• Chance Theater, 810 S. State College Blvd.
  • Destined to Dance Inc., 1222 S. Magnolia Ave.
  • Esperanza High School Aquatics Boosters, 2527 E. Ball Road
  • Foster Care Auxiliary of Orange County, 1201 S. Euclid St.
  • Grace OC Church, 275 S. Harbor Blvd.
  • Iglesia Manantial De Vida, 775 N. East St.
  • Katella High School Band Boosters, 2108 E. Lincoln Ave.
  • Loara High School Band Boosters, 267 S. Euclid St.
  • Magnolia High School Band Boosters, 2251 W. Ball Road
  • Onesimus Mentoring, Inc., 601 N. Euclid St.
  • Savanna High School Band Boosters, 201 S. Brookhurst St.
  • Western High School Aquatics Boosters, 2394 W. Lincoln Ave.
  • Women's Auxiliary Unit 72, 720 W. La Palma Ave.

Fireworks stands are open from 10 a.m. to 10 p.m. now through July 3, and on July 4 from 10 a.m. to 9 p.m. Stands are spread out between Western Avenue in the west and the Orange (57) Freeway in the east.

Buying Safe and Sane fireworks helps raise money for great programs in our community, and lighting sparklers with the kids is a fun way to celebrate America’s birthday.

But remember that fireworks are only legal in Anaheim on July 4 between 10 a.m. and 10 p.m. So save it for the Fourth!

And illegal fireworks — the professional kind that fly up in the air with a big explosion — are never allowed in our city.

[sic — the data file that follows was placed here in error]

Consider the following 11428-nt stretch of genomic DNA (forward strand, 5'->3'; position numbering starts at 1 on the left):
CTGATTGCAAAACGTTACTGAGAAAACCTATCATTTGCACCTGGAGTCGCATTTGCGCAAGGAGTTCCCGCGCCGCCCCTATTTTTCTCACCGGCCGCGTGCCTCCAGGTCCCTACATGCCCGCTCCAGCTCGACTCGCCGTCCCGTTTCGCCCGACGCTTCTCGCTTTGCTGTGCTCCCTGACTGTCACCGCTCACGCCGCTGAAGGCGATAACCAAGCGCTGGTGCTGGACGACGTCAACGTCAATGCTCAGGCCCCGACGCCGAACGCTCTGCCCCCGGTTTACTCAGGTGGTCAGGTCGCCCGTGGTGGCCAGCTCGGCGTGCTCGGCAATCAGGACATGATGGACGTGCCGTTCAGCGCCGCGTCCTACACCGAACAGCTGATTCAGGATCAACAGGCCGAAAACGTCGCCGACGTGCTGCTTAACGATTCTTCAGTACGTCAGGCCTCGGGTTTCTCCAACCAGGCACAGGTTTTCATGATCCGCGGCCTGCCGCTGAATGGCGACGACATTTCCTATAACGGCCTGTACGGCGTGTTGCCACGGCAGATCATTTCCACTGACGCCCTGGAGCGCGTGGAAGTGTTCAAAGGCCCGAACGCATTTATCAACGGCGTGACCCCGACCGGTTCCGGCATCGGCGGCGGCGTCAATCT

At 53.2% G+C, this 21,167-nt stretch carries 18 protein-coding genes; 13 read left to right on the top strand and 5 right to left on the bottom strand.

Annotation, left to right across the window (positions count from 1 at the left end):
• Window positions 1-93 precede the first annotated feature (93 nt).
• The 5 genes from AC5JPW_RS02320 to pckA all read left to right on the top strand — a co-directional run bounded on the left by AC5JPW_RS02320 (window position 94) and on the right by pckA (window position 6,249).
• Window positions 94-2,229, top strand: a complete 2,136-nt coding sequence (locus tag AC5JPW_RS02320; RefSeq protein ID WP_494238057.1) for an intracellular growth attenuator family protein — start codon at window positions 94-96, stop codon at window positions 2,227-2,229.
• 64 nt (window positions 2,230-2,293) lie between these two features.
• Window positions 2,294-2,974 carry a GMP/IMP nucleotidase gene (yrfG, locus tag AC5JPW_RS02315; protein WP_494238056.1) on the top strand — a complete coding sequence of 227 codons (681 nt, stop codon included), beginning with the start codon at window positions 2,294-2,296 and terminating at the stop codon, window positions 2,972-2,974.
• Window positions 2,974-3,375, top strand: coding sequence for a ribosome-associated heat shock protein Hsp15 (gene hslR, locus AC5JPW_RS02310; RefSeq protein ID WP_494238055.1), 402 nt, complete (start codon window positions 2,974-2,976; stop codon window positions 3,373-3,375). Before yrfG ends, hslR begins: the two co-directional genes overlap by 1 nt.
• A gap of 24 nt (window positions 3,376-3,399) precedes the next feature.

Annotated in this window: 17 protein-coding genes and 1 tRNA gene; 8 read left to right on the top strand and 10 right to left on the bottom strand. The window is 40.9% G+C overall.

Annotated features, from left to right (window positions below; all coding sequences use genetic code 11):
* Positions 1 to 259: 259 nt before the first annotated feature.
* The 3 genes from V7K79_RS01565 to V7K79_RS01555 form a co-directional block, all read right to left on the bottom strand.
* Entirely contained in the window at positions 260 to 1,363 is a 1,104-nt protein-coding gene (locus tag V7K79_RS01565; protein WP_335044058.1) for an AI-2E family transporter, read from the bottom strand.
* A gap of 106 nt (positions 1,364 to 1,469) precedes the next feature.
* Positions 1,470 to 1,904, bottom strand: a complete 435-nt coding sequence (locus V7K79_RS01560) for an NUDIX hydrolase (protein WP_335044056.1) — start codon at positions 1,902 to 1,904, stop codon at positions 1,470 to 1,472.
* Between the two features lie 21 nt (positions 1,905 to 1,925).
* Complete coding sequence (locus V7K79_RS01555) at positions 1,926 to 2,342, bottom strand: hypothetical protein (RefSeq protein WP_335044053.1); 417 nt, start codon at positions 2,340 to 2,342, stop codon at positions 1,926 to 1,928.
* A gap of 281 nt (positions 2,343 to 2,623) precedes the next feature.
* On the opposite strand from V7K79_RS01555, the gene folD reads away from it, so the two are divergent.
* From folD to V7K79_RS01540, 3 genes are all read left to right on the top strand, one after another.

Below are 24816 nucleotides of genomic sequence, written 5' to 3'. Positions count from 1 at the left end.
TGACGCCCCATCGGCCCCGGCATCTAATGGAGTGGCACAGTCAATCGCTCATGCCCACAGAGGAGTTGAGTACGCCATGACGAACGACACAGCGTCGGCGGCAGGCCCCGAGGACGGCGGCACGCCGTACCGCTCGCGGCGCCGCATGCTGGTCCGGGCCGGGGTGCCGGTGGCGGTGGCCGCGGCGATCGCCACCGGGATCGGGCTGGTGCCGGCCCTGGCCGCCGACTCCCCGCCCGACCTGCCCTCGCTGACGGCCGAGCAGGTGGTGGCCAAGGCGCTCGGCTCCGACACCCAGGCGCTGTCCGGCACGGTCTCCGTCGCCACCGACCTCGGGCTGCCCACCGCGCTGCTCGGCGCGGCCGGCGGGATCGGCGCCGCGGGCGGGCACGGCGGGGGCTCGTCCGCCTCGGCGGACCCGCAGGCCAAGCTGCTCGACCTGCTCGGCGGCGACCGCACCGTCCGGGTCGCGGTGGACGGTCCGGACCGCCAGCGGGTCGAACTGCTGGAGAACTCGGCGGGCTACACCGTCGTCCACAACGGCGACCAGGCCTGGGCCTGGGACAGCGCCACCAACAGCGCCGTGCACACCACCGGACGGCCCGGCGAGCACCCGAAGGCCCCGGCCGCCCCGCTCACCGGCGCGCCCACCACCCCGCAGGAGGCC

All fireworks, even safe and sane ones, are not allowed east of the Costa Mesa (55) Freeway and south of the Riverside (91) Freeway due to fire concerns.

We will have zero tolerance for those who are caught setting off illegal fireworks.

More at


Anaheim’s new budget for the next 12 months will touch the daily lives of residents with $570 million dedicated to public safety and community services as well projects to better roads, utilities, parks, libraries and more.

The budget, which covers the 12 months from July 1, 2019, to June 30, 2020, includes spending for:

  • A new dog park
  • A fire station in the Platinum Triangle
  • Library, community center and park renovations
  • New streetlights
  • Undergrounding of power lines to improve reliability and the look of streets